Although the talk is aimed more at psychologists than economists, it's a nice accessible overview to these subjects, which apply across the social sciences--and toward the end, Nisbet has some comments that should be thought-provoking for economists about the potential strength of social influence. But at the start, Nisbet says:
"A huge range of science projects are done with multiple regression analysis. The results are often somewhere between meaningless and quite damaging. I find that my fellow social psychologists, the very smartest ones, will do these silly multiple regression studies, showing, for example, that the more basketball team members touch each other the better the record of wins.
I hope that in the future, if I’m successful in communicating with people about this, there’ll be a kind of upfront warning in New York Times articles: These data are based on multiple regression analysis. This would be a sign that you probably shouldn’t read the article because you’re quite likely to get non-information or misinformation. ...
What I most want to do is blow the whistle on this and stop scientists from doing this kind of thing. ... I want to do an article that will describe, similar to the way I have done now, what the problem is. I’m going to work with a statistician who can do all the formal stuff, and hopefully we’ll be published in some outlet that will reach scientists in all fields and also act as a kind of "buyer beware" for the general reader, so they understand when a technique is deeply flawed and can be alert to the possibility that the study they're reading has the self-selection or confounded-variable problems that are characteristic of multiple regression."The basic issue arises here when a study looks at two variables that are correlated with each other. However, the study doesn't take into account all the relevant factors which may be causing the correlation, and thus it misinterprets the correlation. Here's a quick-and-dirty example from Nisbet:
"A while back, I read a government report in The New York Times on the safety of automobiles. The measure that they used was the deaths per million drivers of each of these autos. It turns out that, for example, there are enormously more deaths per million drivers who drive Ford F150 pickups than for people who drive Volvo station wagons. Most people’s reaction, and certainly my initial reaction to it was, "Well, it sort of figures—everybody knows that Volvos are safe."
Let’s describe two people and you tell me who you think is more likely to be driving the Volvo and who is more likely to be driving the pickup: a suburban matron in the New York area and a twenty-five-year-old cowboy in Oklahoma. It’s obvious that people are not assigned their cars. We don’t say, "Billy, you’ll be driving a powder blue Volvo station wagon." Because of this self-selection problem, you simply can’t interpret data like that. You know virtually nothing about the relative safety of cars based on that study."Again, Nisbet's point is that just because pickup trucks are correlated with more accidents or deaths does not in any way prove that pickup trucks are less safe. Maybe they are. Or maybe the reason behind the correlation is that pickup trucks are more likely to attract certain kinds of drivers, or to be driven in certain ways, and thus have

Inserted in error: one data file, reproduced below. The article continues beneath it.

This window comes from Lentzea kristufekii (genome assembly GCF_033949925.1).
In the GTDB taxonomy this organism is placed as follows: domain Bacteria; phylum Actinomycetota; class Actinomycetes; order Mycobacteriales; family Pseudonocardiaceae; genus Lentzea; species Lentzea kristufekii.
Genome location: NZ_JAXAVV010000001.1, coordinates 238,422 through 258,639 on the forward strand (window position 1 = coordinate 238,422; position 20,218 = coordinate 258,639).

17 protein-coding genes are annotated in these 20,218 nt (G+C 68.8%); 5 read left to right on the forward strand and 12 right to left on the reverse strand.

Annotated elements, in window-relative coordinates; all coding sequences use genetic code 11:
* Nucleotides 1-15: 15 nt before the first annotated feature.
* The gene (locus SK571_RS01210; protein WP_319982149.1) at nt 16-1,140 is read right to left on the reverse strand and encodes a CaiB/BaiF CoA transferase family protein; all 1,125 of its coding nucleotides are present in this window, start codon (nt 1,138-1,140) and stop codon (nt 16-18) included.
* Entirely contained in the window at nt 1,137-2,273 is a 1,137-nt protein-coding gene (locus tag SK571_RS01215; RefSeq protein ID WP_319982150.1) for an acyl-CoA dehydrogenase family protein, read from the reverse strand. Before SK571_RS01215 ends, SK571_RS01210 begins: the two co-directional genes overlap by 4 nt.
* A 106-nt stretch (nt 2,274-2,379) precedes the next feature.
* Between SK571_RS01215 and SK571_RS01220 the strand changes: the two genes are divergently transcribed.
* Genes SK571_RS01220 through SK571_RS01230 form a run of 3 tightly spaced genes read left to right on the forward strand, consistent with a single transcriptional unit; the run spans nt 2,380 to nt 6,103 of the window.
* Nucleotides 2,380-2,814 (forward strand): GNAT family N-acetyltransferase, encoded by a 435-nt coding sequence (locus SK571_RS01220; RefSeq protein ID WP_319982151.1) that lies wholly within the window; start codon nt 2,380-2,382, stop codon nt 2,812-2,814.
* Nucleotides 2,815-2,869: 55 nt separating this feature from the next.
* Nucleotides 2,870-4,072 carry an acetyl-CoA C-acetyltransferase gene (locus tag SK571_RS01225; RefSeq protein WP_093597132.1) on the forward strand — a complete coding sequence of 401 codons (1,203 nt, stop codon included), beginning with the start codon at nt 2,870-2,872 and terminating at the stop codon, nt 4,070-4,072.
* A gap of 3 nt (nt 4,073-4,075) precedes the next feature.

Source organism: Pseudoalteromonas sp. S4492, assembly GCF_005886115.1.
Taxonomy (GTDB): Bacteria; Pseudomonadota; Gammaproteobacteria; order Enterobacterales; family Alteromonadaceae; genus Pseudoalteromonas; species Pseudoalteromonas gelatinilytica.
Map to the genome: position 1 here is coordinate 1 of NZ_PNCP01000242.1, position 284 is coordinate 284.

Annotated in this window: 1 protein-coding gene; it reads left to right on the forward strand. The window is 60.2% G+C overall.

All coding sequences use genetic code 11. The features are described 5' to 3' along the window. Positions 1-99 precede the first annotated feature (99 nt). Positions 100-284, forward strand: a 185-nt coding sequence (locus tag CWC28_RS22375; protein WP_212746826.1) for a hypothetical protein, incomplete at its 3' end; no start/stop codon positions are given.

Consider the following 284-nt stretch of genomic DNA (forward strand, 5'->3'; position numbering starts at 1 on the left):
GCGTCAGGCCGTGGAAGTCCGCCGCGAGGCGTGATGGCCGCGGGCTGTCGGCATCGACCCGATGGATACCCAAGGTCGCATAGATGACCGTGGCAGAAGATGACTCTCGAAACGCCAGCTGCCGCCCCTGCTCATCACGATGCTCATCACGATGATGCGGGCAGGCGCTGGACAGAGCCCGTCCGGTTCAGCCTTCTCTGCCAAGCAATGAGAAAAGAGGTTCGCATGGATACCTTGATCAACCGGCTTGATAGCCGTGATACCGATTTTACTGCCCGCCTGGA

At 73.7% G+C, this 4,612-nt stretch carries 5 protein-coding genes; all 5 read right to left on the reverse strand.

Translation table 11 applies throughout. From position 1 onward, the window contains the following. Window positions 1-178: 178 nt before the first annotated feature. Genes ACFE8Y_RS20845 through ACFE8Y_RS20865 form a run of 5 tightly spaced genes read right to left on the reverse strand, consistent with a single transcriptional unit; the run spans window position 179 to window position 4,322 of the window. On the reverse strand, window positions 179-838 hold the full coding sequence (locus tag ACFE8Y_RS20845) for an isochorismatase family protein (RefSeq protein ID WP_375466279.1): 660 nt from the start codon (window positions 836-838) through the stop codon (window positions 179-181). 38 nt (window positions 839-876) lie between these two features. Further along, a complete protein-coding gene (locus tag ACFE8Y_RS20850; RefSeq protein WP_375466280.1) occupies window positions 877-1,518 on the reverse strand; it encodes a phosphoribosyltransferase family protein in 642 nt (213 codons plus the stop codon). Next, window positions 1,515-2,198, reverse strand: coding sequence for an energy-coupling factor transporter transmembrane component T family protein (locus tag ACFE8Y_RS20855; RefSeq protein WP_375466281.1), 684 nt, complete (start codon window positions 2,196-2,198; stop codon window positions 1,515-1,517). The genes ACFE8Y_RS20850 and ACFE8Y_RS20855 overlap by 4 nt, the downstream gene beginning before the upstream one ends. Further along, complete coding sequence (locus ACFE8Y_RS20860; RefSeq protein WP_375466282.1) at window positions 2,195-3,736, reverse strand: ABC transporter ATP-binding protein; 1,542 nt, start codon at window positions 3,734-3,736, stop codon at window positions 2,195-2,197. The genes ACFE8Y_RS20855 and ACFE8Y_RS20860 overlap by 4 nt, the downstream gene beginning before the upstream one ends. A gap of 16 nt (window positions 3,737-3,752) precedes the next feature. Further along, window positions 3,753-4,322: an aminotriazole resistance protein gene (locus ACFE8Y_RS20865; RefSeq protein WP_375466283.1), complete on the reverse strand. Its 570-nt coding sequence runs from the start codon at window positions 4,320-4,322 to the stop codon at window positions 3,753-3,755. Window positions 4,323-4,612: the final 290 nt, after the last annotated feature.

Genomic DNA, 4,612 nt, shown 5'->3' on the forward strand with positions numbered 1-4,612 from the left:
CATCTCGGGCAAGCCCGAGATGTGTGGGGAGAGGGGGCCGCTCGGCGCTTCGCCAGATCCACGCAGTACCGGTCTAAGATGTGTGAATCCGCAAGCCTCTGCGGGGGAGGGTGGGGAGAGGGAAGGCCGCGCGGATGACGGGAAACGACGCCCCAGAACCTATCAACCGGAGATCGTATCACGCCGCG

Like many quick-and-dirty examples, this one is both useful and oversimplified. Multiple regression analysis is a way of doing correlations that lets you take a lot of other factors into account and hold them constant. In this example, one could include "control variables" about the drivers of cars, including age, gender, occupational category, parental status, rural/urban, state of residence, and the like. If you've got the detailed data, the kinds of factors that Nisbet mentions here can be taken into account in a multiple regression analysis--and if a study didn't take at least some of those factors into account, it's clearly statistical malpractice.
But what's even worse is the situation where the available data doesn't describe the key difference. A standard example in economics classrooms is the study of how much getting more education influences future wages. Sure, it's easy to draw up a correlation and show that, on average, college graduates make more money. But it's plausible that college graduates may differ from non-college graduates in other ways, too. Perhaps they have more persistence. Perhaps they are more likely to be personally related to people who can help them find high-paying jobs. Perhaps they are smarter. Perhaps employers treat college completion as a signal that that someone is more likely to be a good employee, and offer job possibilities accordingly.